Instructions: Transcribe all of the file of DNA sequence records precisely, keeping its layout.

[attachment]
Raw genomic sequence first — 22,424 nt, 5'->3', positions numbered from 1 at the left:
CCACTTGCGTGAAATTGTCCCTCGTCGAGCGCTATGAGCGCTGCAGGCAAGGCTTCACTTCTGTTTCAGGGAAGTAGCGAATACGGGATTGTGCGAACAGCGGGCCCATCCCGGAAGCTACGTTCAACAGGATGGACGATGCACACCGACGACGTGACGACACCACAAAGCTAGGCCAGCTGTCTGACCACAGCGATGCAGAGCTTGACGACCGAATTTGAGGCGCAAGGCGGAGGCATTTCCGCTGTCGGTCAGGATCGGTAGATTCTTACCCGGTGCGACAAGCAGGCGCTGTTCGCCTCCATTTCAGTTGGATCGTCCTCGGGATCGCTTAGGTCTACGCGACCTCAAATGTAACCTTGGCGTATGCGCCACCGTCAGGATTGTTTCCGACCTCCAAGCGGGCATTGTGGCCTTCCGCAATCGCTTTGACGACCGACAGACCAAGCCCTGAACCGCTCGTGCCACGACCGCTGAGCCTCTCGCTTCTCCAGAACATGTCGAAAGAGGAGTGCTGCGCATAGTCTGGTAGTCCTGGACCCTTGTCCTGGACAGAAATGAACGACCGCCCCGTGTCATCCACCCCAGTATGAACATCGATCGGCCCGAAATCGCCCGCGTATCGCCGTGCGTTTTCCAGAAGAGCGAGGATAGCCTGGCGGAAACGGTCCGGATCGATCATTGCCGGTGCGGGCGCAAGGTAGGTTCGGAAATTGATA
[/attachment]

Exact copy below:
Raw genomic sequence first — 22,424 nt, 5'->3', positions numbered from 1 at the left:
CCACTTGCGTGAAATTGTCCCTCGTCGAGCGCTATGAGCGCTGCAGGCAAGGCTTCACTTCTGTTTCAGGGAAGTAGCGAATACGGGATTGTGCGAACAGCGGGCCCATCCCGGAAGCTACGTTCAACAGGATGGACGATGCACACCGACGACGTGACGACACCACAAAGCTAGGCCAGCTGTCTGACCACAGCGATGCAGAGCTTGACGACCGAATTTGAGGCGCAAGGCGGAGGCATTTCCGCTGTCGGTCAGGATCGGTAGATTCTTACCCGGTGCGACAAGCAGGCGCTGTTCGCCTCCATTTCAGTTGGATCGTCCTCGGGATCGCTTAGGTCTACGCGACCTCAAATGTAACCTTGGCGTATGCGCCACCGTCAGGATTGTTTCCGACCTCCAAGCGGGCATTGTGGCCTTCCGCAATCGCTTTGACGACCGACAGACCAAGCCCTGAACCGCTCGTGCCACGACCGCTGAGCCTCTCGCTTCTCCAGAACATGTCGAAAGAGGAGTGCTGCGCATAGTCTGGTAGTCCTGGACCCTTGTCCTGGACAGAAATGAACGACCGCCCCGTGTCATCCACCCCAGTATGAACATCGATCGGCCCGAAATCGCCCGCGTATCGCCGTGCGTTTTCCAGAAGAGCGAGGATAGCCTGGCGGAAACGGTCCGGATCGATCATTGCCGGTGCGGGCGCAAGGTAGGTTCGGAAATTGATA